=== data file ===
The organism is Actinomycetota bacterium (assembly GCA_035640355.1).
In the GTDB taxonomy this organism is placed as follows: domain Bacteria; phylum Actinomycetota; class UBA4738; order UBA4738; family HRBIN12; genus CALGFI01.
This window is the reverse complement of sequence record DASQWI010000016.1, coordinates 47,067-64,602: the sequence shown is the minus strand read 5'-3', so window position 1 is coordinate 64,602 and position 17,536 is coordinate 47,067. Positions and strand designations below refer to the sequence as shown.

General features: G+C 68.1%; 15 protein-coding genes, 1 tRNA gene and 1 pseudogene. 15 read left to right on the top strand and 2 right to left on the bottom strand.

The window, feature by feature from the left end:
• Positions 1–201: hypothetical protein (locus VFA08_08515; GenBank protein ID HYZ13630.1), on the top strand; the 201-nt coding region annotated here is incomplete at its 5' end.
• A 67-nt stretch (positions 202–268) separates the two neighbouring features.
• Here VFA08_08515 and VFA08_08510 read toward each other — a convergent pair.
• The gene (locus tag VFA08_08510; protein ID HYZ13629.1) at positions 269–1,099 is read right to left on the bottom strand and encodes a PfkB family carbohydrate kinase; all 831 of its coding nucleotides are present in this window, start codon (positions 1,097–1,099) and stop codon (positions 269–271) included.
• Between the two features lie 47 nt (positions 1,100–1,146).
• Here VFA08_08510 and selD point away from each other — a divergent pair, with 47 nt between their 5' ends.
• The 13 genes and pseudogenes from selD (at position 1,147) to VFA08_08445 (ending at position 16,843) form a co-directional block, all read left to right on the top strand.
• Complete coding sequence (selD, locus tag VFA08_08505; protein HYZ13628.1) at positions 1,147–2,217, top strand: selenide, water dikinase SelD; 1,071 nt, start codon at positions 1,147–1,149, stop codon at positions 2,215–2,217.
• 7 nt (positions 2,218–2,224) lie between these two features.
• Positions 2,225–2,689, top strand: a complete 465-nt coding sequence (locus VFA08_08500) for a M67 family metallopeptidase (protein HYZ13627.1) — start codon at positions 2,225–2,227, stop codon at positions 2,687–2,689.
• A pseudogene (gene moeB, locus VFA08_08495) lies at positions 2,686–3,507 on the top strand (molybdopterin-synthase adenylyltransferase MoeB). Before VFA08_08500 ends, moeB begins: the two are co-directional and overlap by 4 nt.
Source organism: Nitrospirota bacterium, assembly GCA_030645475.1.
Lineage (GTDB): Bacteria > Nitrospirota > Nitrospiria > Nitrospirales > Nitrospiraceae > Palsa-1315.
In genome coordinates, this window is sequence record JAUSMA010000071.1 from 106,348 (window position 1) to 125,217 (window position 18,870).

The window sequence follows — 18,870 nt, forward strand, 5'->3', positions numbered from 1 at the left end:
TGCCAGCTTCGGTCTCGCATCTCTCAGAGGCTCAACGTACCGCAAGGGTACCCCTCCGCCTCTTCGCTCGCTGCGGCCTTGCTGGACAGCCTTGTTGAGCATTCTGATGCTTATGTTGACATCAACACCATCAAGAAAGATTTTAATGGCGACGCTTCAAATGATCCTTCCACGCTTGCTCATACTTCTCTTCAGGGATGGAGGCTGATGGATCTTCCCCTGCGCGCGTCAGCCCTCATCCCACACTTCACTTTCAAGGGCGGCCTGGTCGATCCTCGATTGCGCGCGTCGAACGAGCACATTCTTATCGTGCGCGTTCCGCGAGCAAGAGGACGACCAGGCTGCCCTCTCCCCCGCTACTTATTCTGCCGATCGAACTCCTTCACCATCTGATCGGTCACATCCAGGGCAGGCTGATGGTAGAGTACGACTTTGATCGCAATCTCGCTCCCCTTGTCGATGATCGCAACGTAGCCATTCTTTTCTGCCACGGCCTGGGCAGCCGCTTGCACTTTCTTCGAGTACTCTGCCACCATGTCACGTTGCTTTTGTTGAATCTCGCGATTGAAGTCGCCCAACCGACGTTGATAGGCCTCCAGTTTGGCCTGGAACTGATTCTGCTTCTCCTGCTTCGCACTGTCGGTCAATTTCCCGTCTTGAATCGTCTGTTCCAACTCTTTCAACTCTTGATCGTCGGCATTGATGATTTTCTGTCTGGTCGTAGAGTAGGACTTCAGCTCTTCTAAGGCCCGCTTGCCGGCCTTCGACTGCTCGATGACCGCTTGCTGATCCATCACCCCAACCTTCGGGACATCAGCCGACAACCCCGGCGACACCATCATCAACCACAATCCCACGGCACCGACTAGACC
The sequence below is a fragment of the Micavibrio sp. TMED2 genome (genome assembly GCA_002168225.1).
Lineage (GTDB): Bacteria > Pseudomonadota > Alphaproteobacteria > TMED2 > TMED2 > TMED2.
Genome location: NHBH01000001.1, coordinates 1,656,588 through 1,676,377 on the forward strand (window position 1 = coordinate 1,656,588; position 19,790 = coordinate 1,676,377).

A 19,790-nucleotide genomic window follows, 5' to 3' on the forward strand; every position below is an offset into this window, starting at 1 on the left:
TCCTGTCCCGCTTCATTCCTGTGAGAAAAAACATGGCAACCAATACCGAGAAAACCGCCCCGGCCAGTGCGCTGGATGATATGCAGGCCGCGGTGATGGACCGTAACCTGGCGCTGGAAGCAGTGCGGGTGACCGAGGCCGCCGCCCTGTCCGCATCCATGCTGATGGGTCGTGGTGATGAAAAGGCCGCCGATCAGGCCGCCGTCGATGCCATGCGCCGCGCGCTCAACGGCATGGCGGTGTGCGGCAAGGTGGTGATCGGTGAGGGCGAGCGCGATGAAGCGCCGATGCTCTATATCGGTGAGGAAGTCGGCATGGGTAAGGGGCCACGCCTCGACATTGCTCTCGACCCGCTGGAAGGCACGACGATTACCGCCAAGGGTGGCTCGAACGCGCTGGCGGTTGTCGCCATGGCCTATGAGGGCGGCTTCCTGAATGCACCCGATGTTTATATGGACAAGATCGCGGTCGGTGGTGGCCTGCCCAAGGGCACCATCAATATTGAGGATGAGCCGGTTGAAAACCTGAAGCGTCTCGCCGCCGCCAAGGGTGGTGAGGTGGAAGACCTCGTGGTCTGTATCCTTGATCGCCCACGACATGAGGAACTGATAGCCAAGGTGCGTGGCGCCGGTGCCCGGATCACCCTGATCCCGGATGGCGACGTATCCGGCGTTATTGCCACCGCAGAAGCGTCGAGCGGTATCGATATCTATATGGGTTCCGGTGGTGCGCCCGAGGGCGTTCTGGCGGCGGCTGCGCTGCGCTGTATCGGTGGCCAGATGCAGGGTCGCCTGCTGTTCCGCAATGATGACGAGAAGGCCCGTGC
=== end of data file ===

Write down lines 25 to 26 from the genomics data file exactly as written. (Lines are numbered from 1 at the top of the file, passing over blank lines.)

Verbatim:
A 19,790-nucleotide genomic window follows, 5' to 3' on the forward strand; every position below is an offset into this window, starting at 1 on the left:
TCCTGTCCCGCTTCATTCCTGTGAGAAAAAACATGGCAACCAATACCGAGAAAACCGCCCCGGCCAGTGCGCTGGATGATATGCAGGCCGCGGTGATGGACCGTAACCTGGCGCTGGAAGCAGTGCGGGTGACCGAGGCCGCCGCCCTGTCCGCATCCATGCTGATGGGTCGTGGTGATGAAAAGGCCGCCGATCAGGCCGCCGTCGATGCCATGCGCCGCGCGCTCAACGGCATGGCGGTGTGCGGCAAGGTGGTGATCGGTGAGGGCGAGCGCGATGAAGCGCCGATGCTCTATATCGGTGAGGAAGTCGGCATGGGTAAGGGGCCACGCCTCGACATTGCTCTCGACCCGCTGGAAGGCACGACGATTACCGCCAAGGGTGGCTCGAACGCGCTGGCGGTTGTCGCCATGGCCTATGAGGGCGGCTTCCTGAATGCACCCGATGTTTATATGGACAAGATCGCGGTCGGTGGTGGCCTGCCCAAGGGCACCATCAATATTGAGGATGAGCCGGTTGAAAACCTGAAGCGTCTCGCCGCCGCCAAGGGTGGTGAGGTGGAAGACCTCGTGGTCTGTATCCTTGATCGCCCACGACATGAGGAACTGATAGCCAAGGTGCGTGGCGCCGGTGCCCGGATCACCCTGATCCCGGATGGCGACGTATCCGGCGTTATTGCCACCGCAGAAGCGTCGAGCGGTATCGATATCTATATGGGTTCCGGTGGTGCGCCCGAGGGCGTTCTGGCGGCGGCTGCGCTGCGCTGTATCGGTGGCCAGATGCAGGGTCGCCTGCTGTTCCGCAATGATGACGAGAAGGCCCGTGC